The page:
One in three sexually active women in Uganda, both married and unmarried, want to avoid pregnancy, but are not using a method of contraception—one of the highest recorded levels of unmet need for contraceptives in Sub-Saharan Africa—according to a new report by the Guttmacher Institute that analyzes data from Uganda's 2011 Demographic Health Survey (DHS) and other recent research. The report, "Unintended Pregnancy and Abortion in Uganda," which was released today by Guttmacher and the Center for Health, Human Rights and Development (CEHURD), identifies critical gaps in reproductive health care and recommends steps urgently needed to reduce Uganda's high levels of unintended pregnancy and to improve maternal health.
On average, Ugandan women give birth to nearly two more children than they want (6.2 vs. 4.5). Only 26% of married women and 38% of unmarried women in the country use a modern method, and more than half of all pregnancies are unintended. This epidemic of unintended pregnancy takes a devastating toll on women, families and communities; it leads to nearly 700,000 unplanned births a year and extremely high levels of unsafe abortion, maternal morbidity and illness. Approximately 26% of all maternal deaths are attributed to unsafe abortion, and for every woman who dies many more are injured.
"It is time we recognize unsafe abortion for what it is, a serious public health crisis that must be addressed," said Moses Mulumba, director of the Center for Human Rights and Development in Kampala, the Secretariat for the Coalition to Stop Maternal Mortality Due to Unsafe Abortion in Uganda. "Because unintended pregnancy is the root cause of most abortions—and the injuries and deaths that often follow—providing better family planning services would dramatically improve maternal health in Uganda."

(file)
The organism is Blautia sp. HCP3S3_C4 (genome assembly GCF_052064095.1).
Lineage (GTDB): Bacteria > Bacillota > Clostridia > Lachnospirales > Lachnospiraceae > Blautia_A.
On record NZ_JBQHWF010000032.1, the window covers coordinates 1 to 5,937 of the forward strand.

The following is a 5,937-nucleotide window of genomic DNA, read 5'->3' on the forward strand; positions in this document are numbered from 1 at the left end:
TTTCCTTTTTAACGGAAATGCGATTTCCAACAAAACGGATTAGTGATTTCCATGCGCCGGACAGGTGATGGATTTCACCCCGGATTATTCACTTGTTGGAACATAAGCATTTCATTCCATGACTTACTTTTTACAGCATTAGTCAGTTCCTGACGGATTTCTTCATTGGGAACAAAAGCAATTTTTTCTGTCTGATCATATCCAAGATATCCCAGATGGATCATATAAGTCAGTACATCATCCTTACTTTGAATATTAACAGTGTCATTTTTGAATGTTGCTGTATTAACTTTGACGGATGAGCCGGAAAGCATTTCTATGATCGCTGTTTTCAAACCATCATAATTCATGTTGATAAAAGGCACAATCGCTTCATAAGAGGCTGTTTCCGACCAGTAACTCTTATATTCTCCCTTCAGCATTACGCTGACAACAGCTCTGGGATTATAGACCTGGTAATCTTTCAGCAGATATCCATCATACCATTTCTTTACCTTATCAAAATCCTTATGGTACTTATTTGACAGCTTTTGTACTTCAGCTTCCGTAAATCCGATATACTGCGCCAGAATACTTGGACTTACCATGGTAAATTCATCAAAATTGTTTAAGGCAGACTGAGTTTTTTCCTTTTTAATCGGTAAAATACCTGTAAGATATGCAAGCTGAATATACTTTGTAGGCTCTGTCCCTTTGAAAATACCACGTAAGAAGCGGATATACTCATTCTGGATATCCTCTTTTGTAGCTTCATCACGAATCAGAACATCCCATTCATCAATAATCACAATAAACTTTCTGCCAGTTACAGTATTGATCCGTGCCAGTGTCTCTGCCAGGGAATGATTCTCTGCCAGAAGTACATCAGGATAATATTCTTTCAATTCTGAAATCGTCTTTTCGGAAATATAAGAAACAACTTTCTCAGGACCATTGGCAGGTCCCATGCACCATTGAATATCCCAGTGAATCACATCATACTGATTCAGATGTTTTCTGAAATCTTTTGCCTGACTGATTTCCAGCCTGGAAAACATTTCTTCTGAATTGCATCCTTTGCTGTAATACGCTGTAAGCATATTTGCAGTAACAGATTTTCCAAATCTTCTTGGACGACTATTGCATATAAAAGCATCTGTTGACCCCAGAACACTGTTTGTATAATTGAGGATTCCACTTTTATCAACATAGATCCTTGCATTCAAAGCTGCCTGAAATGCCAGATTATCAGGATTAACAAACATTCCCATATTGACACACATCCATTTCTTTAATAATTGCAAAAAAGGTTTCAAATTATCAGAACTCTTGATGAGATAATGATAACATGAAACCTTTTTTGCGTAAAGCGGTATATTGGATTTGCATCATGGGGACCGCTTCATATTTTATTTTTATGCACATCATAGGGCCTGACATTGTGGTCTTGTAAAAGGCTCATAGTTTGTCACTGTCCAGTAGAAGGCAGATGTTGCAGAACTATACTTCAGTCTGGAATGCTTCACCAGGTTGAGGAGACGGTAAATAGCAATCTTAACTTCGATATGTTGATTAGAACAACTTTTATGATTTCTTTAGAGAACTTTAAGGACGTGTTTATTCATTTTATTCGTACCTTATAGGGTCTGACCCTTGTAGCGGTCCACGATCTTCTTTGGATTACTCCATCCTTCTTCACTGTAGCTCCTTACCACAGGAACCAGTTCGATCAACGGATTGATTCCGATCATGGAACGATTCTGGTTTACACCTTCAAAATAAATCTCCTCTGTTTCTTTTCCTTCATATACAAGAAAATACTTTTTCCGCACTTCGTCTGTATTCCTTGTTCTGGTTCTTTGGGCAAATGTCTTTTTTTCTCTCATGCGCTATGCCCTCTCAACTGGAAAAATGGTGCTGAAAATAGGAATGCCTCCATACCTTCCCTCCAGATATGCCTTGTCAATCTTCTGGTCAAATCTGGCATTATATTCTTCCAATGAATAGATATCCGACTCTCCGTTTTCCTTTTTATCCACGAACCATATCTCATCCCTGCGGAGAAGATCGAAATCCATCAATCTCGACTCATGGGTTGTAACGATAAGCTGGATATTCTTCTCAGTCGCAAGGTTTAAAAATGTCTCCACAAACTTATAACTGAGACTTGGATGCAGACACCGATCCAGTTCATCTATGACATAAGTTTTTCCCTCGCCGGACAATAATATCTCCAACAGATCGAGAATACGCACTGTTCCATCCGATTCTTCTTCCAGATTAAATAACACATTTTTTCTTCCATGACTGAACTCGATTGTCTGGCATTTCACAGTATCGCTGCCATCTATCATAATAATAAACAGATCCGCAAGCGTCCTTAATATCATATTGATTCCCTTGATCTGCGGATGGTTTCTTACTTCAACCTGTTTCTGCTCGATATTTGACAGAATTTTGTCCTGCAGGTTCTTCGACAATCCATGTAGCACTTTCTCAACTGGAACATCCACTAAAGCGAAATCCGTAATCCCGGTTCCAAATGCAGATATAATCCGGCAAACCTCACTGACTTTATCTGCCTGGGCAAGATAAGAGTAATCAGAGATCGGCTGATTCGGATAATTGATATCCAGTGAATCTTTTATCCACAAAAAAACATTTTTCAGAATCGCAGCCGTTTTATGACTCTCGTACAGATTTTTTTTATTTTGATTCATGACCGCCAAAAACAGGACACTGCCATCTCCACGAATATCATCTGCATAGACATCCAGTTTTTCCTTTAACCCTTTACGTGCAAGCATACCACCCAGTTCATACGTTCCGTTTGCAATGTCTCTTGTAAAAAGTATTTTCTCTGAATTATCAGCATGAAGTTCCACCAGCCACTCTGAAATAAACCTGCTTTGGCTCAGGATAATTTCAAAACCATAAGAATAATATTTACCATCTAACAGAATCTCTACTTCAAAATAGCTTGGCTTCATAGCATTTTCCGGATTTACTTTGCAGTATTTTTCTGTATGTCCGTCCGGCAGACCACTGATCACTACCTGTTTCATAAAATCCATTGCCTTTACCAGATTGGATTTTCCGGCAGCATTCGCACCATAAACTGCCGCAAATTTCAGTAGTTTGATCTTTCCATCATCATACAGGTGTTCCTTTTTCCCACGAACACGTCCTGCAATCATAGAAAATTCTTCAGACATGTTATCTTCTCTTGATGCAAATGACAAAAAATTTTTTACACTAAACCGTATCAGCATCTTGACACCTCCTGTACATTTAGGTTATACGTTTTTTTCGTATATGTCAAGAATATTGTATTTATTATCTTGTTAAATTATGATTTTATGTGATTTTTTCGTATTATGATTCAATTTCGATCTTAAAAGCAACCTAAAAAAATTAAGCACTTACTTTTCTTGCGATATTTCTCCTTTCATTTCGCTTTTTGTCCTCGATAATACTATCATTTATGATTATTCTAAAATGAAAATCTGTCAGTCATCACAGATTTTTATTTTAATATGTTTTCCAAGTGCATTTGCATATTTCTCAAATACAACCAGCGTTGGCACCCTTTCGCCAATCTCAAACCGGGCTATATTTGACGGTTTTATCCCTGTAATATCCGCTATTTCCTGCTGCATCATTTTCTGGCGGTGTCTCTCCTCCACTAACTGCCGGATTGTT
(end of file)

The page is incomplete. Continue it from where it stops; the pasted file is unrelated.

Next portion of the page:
Ugandan women from all levels of society experience unintended pregnancy and thus may seek out abortion, virtually all of which are clandestine and unsafe. However, the level of risk varies considerably, depending on a woman's socioeconomic status. While wealthier women are more likely to turn to doctors, nurses and clinical officers for an abortion, poor and rural women most often obtain abortions from untrained providers using unsafe methods or attempt to self-induce an abortion. As a result, it is these women who are most likely to suffer injury and death from an unsafe procedure.
The report also highlights research showing that investing in family planning services not only improves women's health, but also saves money. A recent study, "The Health System Cost of Postabortion Care in Uganda," published in the peer-reviewed journal Health Policy and Planning, found that every dollar spent on family planning in Uganda could save nearly five dollars by decreasing the number of women who need postabortion care. Treating complications of unsafe abortion poses a significant burden on the Ugandan health system. On average, each patient needing postabortion care costs about US$130 (UShs 350,000), totaling nearly US$14 million (UShs 37.8 billion) annually.
"Investment is needed to expand the scope of services available to women. Women must have appropriate counseling as well as a choice of affordable contraceptive methods that meet their needs," said Dr. Charles Kiggundu of Mulago Hospital. "But as long as women have unwanted pregnancies, they will continue to resort to unsafe abortion—the provision of postabortion care must be expanded and the existing legal framework must be implemented."
"Uganda's abortion law is much more expansive than commonly believed—abortion is permitted to preserve the life and mental and physical health of the pregnant woman," noted Mulumba. "Clarifying the current law and implementing existing guidelines is an important step we should take now as a country to dramatically improve the health and save the lives of Ugandan women."
For more information about abortion and unintended pregnancy in Uganda:
Unintended Pregnancy and Abortion in Uganda (In Brief)
Abortion in Uganda (fact sheet)
Contraception and Unintended Pregnancy in Uganda (fact sheet)